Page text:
Adding 1000 connections per week does take time and resources. So I find myself building value in my LinkedIN account. I am invested in LinkedIN. One questions is: What do I do with the invites I am getting to all these new social networks? I’m getting so many, it’s getting ugly. Right now, I use LinkedIN and RecruitingBlogs.com. Any more than that and I would be spending my day inviting people and accepting invitations. I prefer to have a life.
There are two concepts to track here.
(1) A social network like LinkedIN was created to leverage a chain of trusted relationships in order to get to a target contact. In reality, open networkers, such as myself have ruined that level of trust. I fully admit it. For me, I only need a person’s name and I can take it from there. So now it’s all about getting numbers. Most members of the recruiting industry don’t care to get connected via social network speeds. Social networks are sloth like to a type-A, impatient recruiter…like me. Therefore, open networking was born. Combine a tool like LinkedIN with Broadlook’s Profiler tool and you can get to the people you are looking for… fast.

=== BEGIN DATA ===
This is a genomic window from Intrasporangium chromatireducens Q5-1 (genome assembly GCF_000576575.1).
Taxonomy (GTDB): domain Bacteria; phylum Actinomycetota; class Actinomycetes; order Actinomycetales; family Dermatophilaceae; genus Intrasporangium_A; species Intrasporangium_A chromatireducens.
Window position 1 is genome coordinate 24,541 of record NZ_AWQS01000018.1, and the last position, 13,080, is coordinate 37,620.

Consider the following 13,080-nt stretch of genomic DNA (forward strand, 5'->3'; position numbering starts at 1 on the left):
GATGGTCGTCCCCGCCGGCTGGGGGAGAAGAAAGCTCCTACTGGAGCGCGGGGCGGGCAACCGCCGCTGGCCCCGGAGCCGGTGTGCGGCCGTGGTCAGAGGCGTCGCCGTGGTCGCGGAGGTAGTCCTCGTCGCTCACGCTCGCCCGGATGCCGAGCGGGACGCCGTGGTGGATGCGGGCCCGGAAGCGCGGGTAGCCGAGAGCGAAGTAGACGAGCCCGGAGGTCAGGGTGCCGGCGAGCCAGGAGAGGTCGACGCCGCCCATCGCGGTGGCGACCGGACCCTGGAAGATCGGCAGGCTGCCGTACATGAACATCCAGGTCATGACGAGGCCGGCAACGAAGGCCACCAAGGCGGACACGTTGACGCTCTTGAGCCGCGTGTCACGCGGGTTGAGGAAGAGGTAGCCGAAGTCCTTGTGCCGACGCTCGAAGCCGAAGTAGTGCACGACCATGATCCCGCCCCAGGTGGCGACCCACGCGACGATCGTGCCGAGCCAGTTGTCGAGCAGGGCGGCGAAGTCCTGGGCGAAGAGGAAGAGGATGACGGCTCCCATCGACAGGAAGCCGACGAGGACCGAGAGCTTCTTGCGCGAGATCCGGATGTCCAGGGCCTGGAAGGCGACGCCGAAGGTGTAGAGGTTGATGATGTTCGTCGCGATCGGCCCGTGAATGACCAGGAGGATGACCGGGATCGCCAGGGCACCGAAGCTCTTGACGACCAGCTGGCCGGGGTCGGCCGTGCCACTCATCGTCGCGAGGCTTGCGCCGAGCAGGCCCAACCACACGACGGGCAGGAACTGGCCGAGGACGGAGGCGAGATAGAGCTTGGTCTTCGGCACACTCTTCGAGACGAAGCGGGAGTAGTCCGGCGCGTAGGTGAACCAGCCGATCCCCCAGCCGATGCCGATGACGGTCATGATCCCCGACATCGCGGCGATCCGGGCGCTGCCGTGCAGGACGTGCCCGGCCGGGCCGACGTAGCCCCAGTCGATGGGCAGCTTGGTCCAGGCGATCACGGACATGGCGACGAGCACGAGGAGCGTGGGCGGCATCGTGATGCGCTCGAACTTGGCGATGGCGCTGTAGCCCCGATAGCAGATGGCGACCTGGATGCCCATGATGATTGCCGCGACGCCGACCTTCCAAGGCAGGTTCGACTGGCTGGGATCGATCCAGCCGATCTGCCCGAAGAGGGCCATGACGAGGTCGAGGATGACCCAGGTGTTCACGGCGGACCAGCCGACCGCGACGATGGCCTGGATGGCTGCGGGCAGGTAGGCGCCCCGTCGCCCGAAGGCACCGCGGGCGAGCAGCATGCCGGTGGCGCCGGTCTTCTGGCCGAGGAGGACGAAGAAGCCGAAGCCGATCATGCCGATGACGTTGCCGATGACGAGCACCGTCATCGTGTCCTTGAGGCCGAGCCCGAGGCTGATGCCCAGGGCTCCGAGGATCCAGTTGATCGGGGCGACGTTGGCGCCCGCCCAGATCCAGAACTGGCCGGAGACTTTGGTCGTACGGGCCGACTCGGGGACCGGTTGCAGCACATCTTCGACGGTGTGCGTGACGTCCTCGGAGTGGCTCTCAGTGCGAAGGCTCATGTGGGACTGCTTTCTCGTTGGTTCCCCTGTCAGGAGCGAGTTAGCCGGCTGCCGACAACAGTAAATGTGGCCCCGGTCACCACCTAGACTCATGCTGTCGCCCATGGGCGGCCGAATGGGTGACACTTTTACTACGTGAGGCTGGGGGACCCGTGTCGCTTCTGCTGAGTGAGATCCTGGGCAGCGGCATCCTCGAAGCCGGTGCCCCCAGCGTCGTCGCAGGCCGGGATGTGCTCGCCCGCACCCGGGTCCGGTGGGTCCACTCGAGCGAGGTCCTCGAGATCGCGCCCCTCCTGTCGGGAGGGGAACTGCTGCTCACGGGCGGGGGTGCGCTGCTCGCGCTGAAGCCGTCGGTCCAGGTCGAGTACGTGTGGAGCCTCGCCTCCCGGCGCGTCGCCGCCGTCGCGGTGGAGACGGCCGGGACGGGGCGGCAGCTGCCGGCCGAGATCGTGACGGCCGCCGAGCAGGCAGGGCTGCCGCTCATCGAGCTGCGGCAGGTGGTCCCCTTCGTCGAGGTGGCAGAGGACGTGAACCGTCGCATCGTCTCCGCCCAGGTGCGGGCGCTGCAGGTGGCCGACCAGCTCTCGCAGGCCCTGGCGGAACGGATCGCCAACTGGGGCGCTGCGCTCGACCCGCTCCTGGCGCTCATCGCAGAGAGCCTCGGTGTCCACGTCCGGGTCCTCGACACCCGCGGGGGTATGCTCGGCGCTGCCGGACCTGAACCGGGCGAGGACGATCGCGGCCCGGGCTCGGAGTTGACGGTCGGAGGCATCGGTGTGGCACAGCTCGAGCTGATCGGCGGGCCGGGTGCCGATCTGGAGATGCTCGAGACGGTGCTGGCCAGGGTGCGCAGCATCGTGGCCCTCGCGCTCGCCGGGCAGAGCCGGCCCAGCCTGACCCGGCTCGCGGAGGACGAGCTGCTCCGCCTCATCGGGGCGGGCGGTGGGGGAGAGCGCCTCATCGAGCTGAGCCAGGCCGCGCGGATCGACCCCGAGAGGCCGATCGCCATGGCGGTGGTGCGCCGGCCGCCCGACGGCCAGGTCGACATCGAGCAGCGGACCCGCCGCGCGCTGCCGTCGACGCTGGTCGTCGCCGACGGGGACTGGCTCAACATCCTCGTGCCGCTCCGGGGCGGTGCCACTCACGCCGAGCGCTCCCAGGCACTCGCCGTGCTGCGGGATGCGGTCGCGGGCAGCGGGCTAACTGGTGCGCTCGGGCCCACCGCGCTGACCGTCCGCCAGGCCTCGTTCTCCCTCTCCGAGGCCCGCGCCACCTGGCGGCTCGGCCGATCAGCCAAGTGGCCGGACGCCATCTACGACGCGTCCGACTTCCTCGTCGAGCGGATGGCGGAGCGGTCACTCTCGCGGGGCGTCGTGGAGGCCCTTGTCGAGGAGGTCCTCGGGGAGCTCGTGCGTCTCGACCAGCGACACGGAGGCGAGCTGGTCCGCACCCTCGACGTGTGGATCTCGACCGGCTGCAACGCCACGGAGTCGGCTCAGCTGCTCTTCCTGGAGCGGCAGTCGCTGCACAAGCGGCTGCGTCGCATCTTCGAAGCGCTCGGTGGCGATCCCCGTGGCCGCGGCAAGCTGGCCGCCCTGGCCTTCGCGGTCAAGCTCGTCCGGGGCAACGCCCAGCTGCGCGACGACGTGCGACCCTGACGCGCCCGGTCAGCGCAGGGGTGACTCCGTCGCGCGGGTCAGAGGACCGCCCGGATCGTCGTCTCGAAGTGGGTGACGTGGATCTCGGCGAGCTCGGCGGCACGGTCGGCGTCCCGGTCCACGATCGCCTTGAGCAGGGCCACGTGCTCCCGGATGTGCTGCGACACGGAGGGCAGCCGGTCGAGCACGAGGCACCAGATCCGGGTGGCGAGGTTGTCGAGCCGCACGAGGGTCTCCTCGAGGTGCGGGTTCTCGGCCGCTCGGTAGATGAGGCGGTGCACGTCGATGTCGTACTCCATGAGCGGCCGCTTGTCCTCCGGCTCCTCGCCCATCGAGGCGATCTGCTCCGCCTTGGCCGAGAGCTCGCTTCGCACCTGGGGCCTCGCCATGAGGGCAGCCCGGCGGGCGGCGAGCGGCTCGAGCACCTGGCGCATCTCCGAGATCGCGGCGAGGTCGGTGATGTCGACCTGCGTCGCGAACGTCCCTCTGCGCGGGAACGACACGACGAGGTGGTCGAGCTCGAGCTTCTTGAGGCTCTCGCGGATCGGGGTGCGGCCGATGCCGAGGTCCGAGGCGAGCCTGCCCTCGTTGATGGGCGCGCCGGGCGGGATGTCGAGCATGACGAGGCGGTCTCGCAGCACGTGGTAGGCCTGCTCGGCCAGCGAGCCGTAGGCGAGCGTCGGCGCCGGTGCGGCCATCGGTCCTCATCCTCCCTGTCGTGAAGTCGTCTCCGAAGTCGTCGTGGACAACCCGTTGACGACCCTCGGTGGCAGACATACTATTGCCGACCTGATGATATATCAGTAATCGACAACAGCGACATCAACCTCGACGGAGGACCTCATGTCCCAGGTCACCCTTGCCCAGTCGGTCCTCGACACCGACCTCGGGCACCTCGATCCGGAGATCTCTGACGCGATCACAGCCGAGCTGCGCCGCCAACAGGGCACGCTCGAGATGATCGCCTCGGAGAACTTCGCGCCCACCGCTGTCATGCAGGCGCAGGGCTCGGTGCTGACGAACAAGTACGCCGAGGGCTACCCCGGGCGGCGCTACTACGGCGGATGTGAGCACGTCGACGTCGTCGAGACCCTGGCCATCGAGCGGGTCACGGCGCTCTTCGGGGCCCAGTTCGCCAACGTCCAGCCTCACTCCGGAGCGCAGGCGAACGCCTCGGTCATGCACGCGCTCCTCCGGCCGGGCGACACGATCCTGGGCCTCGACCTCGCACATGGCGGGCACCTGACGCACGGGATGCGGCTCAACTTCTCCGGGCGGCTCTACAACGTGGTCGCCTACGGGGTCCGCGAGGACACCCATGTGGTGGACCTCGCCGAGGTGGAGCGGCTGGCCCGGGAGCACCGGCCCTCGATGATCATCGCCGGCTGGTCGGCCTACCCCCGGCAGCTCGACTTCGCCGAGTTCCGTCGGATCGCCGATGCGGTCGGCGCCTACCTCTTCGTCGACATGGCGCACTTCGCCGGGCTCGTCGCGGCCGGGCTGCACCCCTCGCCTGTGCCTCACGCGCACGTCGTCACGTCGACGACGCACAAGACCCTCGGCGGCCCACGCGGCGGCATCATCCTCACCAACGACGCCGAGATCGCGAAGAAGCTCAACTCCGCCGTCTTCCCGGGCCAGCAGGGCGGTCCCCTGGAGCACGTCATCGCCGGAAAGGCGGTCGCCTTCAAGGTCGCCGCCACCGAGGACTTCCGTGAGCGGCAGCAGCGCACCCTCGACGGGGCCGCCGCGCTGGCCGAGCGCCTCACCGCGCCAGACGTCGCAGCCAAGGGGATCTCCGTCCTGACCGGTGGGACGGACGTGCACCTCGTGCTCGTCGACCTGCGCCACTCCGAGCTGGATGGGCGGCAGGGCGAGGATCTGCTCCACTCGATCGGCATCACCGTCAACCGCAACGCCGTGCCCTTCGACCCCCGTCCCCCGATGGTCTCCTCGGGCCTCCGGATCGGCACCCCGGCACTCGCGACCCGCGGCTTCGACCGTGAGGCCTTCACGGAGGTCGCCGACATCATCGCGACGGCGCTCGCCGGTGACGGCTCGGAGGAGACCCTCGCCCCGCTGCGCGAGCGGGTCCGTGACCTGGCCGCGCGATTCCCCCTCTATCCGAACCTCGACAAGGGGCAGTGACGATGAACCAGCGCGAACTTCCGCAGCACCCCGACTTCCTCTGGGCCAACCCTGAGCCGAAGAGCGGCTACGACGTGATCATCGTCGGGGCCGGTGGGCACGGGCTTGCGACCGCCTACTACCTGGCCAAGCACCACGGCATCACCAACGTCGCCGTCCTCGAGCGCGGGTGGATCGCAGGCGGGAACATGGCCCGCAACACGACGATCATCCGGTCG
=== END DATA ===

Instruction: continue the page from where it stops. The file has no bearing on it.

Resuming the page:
(2) Once you start adding every open networker under the sun into your network, there is NO WAY you can give every one of them a vote of confidence. Without confidence, I personally, am not going to put my reputation behind someone I don’t know well. To make matters worse, I am getting connection requests from people I don’t know to people I know very well. Guess what? Again, I am not going to forward most of these requests because they are not appropriate.